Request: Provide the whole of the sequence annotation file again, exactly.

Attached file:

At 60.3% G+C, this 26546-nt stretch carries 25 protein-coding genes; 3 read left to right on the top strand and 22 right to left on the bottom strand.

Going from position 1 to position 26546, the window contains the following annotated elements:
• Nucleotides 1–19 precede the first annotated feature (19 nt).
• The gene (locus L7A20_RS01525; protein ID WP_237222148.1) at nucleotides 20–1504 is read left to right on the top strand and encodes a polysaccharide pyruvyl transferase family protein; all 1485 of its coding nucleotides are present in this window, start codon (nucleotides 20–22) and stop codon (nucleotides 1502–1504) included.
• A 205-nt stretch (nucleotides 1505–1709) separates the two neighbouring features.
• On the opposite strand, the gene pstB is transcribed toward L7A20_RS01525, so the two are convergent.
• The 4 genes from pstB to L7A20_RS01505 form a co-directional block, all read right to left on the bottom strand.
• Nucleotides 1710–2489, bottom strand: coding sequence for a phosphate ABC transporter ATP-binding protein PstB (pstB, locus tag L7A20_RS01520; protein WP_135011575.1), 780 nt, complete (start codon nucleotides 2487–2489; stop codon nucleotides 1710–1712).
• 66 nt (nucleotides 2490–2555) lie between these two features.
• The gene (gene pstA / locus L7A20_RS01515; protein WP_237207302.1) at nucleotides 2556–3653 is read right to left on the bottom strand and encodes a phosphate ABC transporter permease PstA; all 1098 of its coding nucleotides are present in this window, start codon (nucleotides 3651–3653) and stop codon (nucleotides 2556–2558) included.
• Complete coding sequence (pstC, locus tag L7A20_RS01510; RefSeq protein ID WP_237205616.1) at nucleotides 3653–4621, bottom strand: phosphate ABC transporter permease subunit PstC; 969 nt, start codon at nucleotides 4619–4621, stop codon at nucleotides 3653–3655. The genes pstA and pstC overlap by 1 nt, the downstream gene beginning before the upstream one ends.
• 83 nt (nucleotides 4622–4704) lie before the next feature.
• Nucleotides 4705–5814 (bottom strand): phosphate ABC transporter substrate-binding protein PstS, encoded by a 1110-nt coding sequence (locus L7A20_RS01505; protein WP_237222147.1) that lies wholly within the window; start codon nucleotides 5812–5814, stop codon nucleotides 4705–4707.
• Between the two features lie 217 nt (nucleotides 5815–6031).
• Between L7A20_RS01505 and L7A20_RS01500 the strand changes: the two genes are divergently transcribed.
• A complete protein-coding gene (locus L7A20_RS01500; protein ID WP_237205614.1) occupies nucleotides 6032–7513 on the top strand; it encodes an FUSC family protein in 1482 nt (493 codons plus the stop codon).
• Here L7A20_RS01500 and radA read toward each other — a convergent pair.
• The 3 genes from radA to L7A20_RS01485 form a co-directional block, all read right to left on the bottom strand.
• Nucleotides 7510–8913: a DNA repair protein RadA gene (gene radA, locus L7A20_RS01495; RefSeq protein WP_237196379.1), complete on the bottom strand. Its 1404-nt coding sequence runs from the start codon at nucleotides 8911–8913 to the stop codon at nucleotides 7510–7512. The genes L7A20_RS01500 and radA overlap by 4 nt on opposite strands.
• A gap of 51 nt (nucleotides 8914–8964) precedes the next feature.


At 60.3% G+C, this 26546-nt stretch carries 25 protein-coding genes; 3 read left to right on the top strand and 22 right to left on the bottom strand.

Going from position 1 to position 26546, the window contains the following annotated elements:
• Nucleotides 1–19 precede the first annotated feature (19 nt).
• The gene (locus L7A20_RS01525; protein ID WP_237222148.1) at nucleotides 20–1504 is read left to right on the top strand and encodes a polysaccharide pyruvyl transferase family protein; all 1485 of its coding nucleotides are present in this window, start codon (nucleotides 20–22) and stop codon (nucleotides 1502–1504) included.
• A 205-nt stretch (nucleotides 1505–1709) separates the two neighbouring features.
• On the opposite strand, the gene pstB is transcribed toward L7A20_RS01525, so the two are convergent.
• The 4 genes from pstB to L7A20_RS01505 form a co-directional block, all read right to left on the bottom strand.
• Nucleotides 1710–2489, bottom strand: coding sequence for a phosphate ABC transporter ATP-binding protein PstB (pstB, locus tag L7A20_RS01520; protein WP_135011575.1), 780 nt, complete (start codon nucleotides 2487–2489; stop codon nucleotides 1710–1712).
• 66 nt (nucleotides 2490–2555) lie between these two features.
• The gene (gene pstA / locus L7A20_RS01515; protein WP_237207302.1) at nucleotides 2556–3653 is read right to left on the bottom strand and encodes a phosphate ABC transporter permease PstA; all 1098 of its coding nucleotides are present in this window, start codon (nucleotides 3651–3653) and stop codon (nucleotides 2556–2558) included.
• Complete coding sequence (pstC, locus tag L7A20_RS01510; RefSeq protein ID WP_237205616.1) at nucleotides 3653–4621, bottom strand: phosphate ABC transporter permease subunit PstC; 969 nt, start codon at nucleotides 4619–4621, stop codon at nucleotides 3653–3655. The genes pstA and pstC overlap by 1 nt, the downstream gene beginning before the upstream one ends.
• 83 nt (nucleotides 4622–4704) lie before the next feature.
• Nucleotides 4705–5814 (bottom strand): phosphate ABC transporter substrate-binding protein PstS, encoded by a 1110-nt coding sequence (locus L7A20_RS01505; protein WP_237222147.1) that lies wholly within the window; start codon nucleotides 5812–5814, stop codon nucleotides 4705–4707.
• Between the two features lie 217 nt (nucleotides 5815–6031).
• Between L7A20_RS01505 and L7A20_RS01500 the strand changes: the two genes are divergently transcribed.
• A complete protein-coding gene (locus L7A20_RS01500; protein ID WP_237205614.1) occupies nucleotides 6032–7513 on the top strand; it encodes an FUSC family protein in 1482 nt (493 codons plus the stop codon).
• Here L7A20_RS01500 and radA read toward each other — a convergent pair.
• The 3 genes from radA to L7A20_RS01485 form a co-directional block, all read right to left on the bottom strand.
• Nucleotides 7510–8913: a DNA repair protein RadA gene (gene radA, locus L7A20_RS01495; RefSeq protein WP_237196379.1), complete on the bottom strand. Its 1404-nt coding sequence runs from the start codon at nucleotides 8911–8913 to the stop codon at nucleotides 7510–7512. The genes L7A20_RS01500 and radA overlap by 4 nt on opposite strands.
• A gap of 51 nt (nucleotides 8914–8964) precedes the next feature.